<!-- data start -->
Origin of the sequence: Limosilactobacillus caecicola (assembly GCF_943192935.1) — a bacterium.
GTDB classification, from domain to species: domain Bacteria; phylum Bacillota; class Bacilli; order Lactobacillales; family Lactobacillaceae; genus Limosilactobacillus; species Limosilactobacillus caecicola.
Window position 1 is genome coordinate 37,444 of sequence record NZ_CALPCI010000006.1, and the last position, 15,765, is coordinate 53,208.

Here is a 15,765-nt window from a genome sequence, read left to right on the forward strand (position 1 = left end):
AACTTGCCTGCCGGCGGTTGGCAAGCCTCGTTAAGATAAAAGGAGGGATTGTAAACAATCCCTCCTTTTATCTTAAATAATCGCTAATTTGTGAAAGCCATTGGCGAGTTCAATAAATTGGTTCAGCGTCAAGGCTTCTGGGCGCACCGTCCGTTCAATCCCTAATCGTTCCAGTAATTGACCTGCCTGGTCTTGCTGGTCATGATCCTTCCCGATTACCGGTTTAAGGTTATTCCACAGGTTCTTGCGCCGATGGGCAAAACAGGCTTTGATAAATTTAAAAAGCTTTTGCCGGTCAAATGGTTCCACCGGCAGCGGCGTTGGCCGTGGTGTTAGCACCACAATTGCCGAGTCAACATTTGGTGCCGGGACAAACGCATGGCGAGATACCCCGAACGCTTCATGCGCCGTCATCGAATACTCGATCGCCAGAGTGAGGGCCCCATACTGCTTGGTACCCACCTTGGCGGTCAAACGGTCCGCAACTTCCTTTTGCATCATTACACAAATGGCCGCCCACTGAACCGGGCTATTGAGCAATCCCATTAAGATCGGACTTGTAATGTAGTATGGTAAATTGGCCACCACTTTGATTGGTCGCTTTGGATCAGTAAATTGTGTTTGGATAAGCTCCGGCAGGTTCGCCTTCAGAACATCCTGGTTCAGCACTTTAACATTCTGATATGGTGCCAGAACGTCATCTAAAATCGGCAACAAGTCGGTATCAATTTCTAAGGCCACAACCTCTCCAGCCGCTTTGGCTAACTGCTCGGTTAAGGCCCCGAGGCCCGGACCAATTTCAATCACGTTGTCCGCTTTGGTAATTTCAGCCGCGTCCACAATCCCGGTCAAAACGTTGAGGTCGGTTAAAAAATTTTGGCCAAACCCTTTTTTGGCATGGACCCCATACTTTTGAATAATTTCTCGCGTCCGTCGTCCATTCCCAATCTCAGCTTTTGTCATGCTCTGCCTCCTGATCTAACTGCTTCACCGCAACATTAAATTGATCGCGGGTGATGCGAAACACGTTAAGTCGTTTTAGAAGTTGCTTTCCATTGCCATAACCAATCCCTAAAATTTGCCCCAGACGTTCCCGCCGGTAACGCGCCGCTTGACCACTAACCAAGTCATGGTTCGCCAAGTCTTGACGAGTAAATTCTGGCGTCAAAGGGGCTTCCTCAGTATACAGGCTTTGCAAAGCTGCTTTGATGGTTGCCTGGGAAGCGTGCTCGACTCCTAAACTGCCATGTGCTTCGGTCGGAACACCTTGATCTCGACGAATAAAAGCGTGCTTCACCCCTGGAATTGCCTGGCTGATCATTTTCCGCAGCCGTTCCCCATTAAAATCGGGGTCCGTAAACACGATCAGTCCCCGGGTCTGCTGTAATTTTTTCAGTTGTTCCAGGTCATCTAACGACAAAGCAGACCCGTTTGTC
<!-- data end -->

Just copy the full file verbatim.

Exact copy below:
Origin of the sequence: Limosilactobacillus caecicola (assembly GCF_943192935.1) — a bacterium.
GTDB classification, from domain to species: domain Bacteria; phylum Bacillota; class Bacilli; order Lactobacillales; family Lactobacillaceae; genus Limosilactobacillus; species Limosilactobacillus caecicola.
Window position 1 is genome coordinate 37,444 of sequence record NZ_CALPCI010000006.1, and the last position, 15,765, is coordinate 53,208.

Here is a 15,765-nt window from a genome sequence, read left to right on the forward strand (position 1 = left end):
AACTTGCCTGCCGGCGGTTGGCAAGCCTCGTTAAGATAAAAGGAGGGATTGTAAACAATCCCTCCTTTTATCTTAAATAATCGCTAATTTGTGAAAGCCATTGGCGAGTTCAATAAATTGGTTCAGCGTCAAGGCTTCTGGGCGCACCGTCCGTTCAATCCCTAATCGTTCCAGTAATTGACCTGCCTGGTCTTGCTGGTCATGATCCTTCCCGATTACCGGTTTAAGGTTATTCCACAGGTTCTTGCGCCGATGGGCAAAACAGGCTTTGATAAATTTAAAAAGCTTTTGCCGGTCAAATGGTTCCACCGGCAGCGGCGTTGGCCGTGGTGTTAGCACCACAATTGCCGAGTCAACATTTGGTGCCGGGACAAACGCATGGCGAGATACCCCGAACGCTTCATGCGCCGTCATCGAATACTCGATCGCCAGAGTGAGGGCCCCATACTGCTTGGTACCCACCTTGGCGGTCAAACGGTCCGCAACTTCCTTTTGCATCATTACACAAATGGCCGCCCACTGAACCGGGCTATTGAGCAATCCCATTAAGATCGGACTTGTAATGTAGTATGGTAAATTGGCCACCACTTTGATTGGTCGCTTTGGATCAGTAAATTGTGTTTGGATAAGCTCCGGCAGGTTCGCCTTCAGAACATCCTGGTTCAGCACTTTAACATTCTGATATGGTGCCAGAACGTCATCTAAAATCGGCAACAAGTCGGTATCAATTTCTAAGGCCACAACCTCTCCAGCCGCTTTGGCTAACTGCTCGGTTAAGGCCCCGAGGCCCGGACCAATTTCAATCACGTTGTCCGCTTTGGTAATTTCAGCCGCGTCCACAATCCCGGTCAAAACGTTGAGGTCGGTTAAAAAATTTTGGCCAAACCCTTTTTTGGCATGGACCCCATACTTTTGAATAATTTCTCGCGTCCGTCGTCCATTCCCAATCTCAGCTTTTGTCATGCTCTGCCTCCTGATCTAACTGCTTCACCGCAACATTAAATTGATCGCGGGTGATGCGAAACACGTTAAGTCGTTTTAGAAGTTGCTTTCCATTGCCATAACCAATCCCTAAAATTTGCCCCAGACGTTCCCGCCGGTAACGCGCCGCTTGACCACTAACCAAGTCATGGTTCGCCAAGTCTTGACGAGTAAATTCTGGCGTCAAAGGGGCTTCCTCAGTATACAGGCTTTGCAAAGCTGCTTTGATGGTTGCCTGGGAAGCGTGCTCGACTCCTAAACTGCCATGTGCTTCGGTCGGAACACCTTGATCTCGACGAATAAAAGCGTGCTTCACCCCTGGAATTGCCTGGCTGATCATTTTCCGCAGCCGTTCCCCATTAAAATCGGGGTCCGTAAACACGATCAGTCCCCGGGTCTGCTGTAATTTTTTCAGTTGTTCCAGGTCATCTAACGACAAAGCAGACCCGTTTGTC